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Stress refers to an emotional, physical, or chemical factor that leads to mental or bodily tension (Linden, 2005). Various factors, including job, may put a person under stress, which will change the normal behaviors of that person in a negative manner. Therefore, job stress is among the most common categories of stress in the contemporary society. For instance, a lawyer who is dealing with a complicated case at the workplace may experience a negative mood at different places, including home. Spillover model will be the most appropriate model to explain the work-family conflict (Crane & Hill, 2009). This discussion will consider the spillover model of work-family conflict, work-life supports aimed at dealing with job stress, and the coping skills that the victim should utilize to deal with stress and strain.
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The spillover model focuses on the negative effects that the family members experience when a family member is under job stress. According to the spillover model, a person may lose patience with the family members following the experience of hardships at the workplace (Crane & Hill, 2009). When a mother, who is a lawyer, encounters tough court cases, she may take out the experienced stress on her children, husband, and relatives by losing patience and yelling at them. Employers can play a role in reducing job stress among employees by offering work-life supports, including job leaves, social interaction opportunities among employees, and career development opportunities (Linden, 2005). Job leaves help employees to have enough time for their family members and forget some stressing events at workplace. Healthful social interaction among employees will help employees forget various stressing situations. However, the members may share their stressing experiences, which may increase the level of stress. Career development opportunities may help employees learn how to deal with stress at workplace and avoid negative spillover to the family members. These work-life supports are recommendable and can deal with stress among employees effectively (Linden, 2005).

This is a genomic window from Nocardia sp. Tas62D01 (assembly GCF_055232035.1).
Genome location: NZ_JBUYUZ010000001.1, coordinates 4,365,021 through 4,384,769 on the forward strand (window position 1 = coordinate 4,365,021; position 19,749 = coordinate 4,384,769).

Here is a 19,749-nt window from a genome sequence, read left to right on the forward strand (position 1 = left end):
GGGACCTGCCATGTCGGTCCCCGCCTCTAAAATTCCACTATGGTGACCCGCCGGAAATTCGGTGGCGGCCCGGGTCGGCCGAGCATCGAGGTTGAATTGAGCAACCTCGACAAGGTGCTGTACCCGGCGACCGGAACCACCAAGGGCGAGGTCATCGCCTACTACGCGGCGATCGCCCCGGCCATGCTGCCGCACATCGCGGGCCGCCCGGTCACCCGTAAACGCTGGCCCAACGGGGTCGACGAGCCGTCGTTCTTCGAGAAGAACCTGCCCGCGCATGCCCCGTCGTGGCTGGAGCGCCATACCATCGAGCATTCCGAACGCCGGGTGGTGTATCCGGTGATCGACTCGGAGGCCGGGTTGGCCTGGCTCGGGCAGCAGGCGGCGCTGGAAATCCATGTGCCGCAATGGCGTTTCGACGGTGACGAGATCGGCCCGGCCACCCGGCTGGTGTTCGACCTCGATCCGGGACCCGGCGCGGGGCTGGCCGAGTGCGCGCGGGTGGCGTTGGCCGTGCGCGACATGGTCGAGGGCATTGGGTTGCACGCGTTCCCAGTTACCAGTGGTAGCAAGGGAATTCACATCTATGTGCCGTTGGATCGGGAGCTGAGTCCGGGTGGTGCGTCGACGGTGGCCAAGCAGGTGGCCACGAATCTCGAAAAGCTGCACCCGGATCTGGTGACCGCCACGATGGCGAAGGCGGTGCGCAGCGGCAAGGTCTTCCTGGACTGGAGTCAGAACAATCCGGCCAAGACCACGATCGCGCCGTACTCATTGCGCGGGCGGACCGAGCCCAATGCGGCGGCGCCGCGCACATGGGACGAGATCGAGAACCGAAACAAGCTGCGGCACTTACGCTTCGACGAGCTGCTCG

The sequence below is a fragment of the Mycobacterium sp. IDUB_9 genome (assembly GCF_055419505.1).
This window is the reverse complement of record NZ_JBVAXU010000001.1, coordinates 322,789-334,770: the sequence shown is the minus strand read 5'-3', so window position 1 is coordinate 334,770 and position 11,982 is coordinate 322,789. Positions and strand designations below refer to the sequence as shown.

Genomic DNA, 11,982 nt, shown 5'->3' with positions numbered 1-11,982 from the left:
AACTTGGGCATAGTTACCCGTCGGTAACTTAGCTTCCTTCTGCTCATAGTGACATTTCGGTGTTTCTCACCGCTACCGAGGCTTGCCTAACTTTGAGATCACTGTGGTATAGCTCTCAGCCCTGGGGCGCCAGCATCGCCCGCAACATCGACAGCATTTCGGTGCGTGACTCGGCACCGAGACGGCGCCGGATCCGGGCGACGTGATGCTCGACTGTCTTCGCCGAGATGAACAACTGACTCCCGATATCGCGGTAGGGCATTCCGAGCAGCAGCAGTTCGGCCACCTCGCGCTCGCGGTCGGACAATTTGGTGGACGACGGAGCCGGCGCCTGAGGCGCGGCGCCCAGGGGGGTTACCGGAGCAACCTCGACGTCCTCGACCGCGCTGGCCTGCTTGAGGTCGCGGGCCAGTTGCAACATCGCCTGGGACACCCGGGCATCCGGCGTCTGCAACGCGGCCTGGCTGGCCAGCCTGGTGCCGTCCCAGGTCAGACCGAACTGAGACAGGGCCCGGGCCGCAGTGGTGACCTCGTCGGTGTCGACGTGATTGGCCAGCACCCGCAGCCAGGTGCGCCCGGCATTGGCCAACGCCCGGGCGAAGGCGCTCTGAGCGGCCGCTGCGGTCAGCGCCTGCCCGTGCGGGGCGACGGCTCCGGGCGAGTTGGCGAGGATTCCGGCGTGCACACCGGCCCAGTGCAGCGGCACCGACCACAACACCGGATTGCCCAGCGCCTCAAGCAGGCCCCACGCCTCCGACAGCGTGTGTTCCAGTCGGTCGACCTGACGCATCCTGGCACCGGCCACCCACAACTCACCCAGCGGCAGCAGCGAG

Apart from the work-life support, the victim may develop coping skills and techniques, which will help her deal with stress and strain. Such coping skills and techniques include planning regular breaks between tasks, self-awareness, social awareness, and sharing thoughts with other people (Linden, 2005).